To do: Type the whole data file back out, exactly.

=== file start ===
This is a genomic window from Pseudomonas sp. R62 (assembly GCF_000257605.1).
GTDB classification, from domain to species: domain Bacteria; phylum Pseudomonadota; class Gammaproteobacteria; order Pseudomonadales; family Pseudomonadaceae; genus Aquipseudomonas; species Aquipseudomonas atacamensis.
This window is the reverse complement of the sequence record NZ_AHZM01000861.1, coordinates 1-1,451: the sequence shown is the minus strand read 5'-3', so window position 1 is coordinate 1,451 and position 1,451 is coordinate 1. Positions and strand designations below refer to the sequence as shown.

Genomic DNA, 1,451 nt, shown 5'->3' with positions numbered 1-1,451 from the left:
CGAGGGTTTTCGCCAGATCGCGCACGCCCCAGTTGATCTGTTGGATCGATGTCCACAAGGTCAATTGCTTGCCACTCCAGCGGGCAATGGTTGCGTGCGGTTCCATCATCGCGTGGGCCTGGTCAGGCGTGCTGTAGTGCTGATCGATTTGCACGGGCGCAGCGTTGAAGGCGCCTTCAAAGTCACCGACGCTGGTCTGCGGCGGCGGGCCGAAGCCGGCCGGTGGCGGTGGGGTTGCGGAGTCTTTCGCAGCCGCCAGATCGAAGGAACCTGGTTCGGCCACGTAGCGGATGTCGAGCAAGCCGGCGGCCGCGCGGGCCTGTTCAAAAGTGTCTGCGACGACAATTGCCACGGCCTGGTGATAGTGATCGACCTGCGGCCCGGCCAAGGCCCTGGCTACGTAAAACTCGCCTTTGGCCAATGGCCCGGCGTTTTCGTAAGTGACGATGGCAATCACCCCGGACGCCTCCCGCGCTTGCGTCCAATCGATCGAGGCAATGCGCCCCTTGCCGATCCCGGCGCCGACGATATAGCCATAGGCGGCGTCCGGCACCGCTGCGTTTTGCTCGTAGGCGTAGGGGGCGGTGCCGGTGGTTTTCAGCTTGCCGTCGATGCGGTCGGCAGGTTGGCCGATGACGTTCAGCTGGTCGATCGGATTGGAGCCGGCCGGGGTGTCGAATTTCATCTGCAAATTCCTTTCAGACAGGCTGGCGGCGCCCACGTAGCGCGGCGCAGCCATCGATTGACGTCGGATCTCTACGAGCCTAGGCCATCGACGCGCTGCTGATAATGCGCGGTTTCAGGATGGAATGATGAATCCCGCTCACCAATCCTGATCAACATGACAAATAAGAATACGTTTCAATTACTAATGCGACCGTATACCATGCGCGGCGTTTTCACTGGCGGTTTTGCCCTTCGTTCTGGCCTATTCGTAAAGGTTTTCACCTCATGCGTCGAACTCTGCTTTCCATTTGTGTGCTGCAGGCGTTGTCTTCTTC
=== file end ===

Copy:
This is a genomic window from Pseudomonas sp. R62 (assembly GCF_000257605.1).
GTDB classification, from domain to species: domain Bacteria; phylum Pseudomonadota; class Gammaproteobacteria; order Pseudomonadales; family Pseudomonadaceae; genus Aquipseudomonas; species Aquipseudomonas atacamensis.
This window is the reverse complement of the sequence record NZ_AHZM01000861.1, coordinates 1-1,451: the sequence shown is the minus strand read 5'-3', so window position 1 is coordinate 1,451 and position 1,451 is coordinate 1. Positions and strand designations below refer to the sequence as shown.

Genomic DNA, 1,451 nt, shown 5'->3' with positions numbered 1-1,451 from the left:
CGAGGGTTTTCGCCAGATCGCGCACGCCCCAGTTGATCTGTTGGATCGATGTCCACAAGGTCAATTGCTTGCCACTCCAGCGGGCAATGGTTGCGTGCGGTTCCATCATCGCGTGGGCCTGGTCAGGCGTGCTGTAGTGCTGATCGATTTGCACGGGCGCAGCGTTGAAGGCGCCTTCAAAGTCACCGACGCTGGTCTGCGGCGGCGGGCCGAAGCCGGCCGGTGGCGGTGGGGTTGCGGAGTCTTTCGCAGCCGCCAGATCGAAGGAACCTGGTTCGGCCACGTAGCGGATGTCGAGCAAGCCGGCGGCCGCGCGGGCCTGTTCAAAAGTGTCTGCGACGACAATTGCCACGGCCTGGTGATAGTGATCGACCTGCGGCCCGGCCAAGGCCCTGGCTACGTAAAACTCGCCTTTGGCCAATGGCCCGGCGTTTTCGTAAGTGACGATGGCAATCACCCCGGACGCCTCCCGCGCTTGCGTCCAATCGATCGAGGCAATGCGCCCCTTGCCGATCCCGGCGCCGACGATATAGCCATAGGCGGCGTCCGGCACCGCTGCGTTTTGCTCGTAGGCGTAGGGGGCGGTGCCGGTGGTTTTCAGCTTGCCGTCGATGCGGTCGGCAGGTTGGCCGATGACGTTCAGCTGGTCGATCGGATTGGAGCCGGCCGGGGTGTCGAATTTCATCTGCAAATTCCTTTCAGACAGGCTGGCGGCGCCCACGTAGCGCGGCGCAGCCATCGATTGACGTCGGATCTCTACGAGCCTAGGCCATCGACGCGCTGCTGATAATGCGCGGTTTCAGGATGGAATGATGAATCCCGCTCACCAATCCTGATCAACATGACAAATAAGAATACGTTTCAATTACTAATGCGACCGTATACCATGCGCGGCGTTTTCACTGGCGGTTTTGCCCTTCGTTCTGGCCTATTCGTAAAGGTTTTCACCTCATGCGTCGAACTCTGCTTTCCATTTGTGTGCTGCAGGCGTTGTCTTCTTC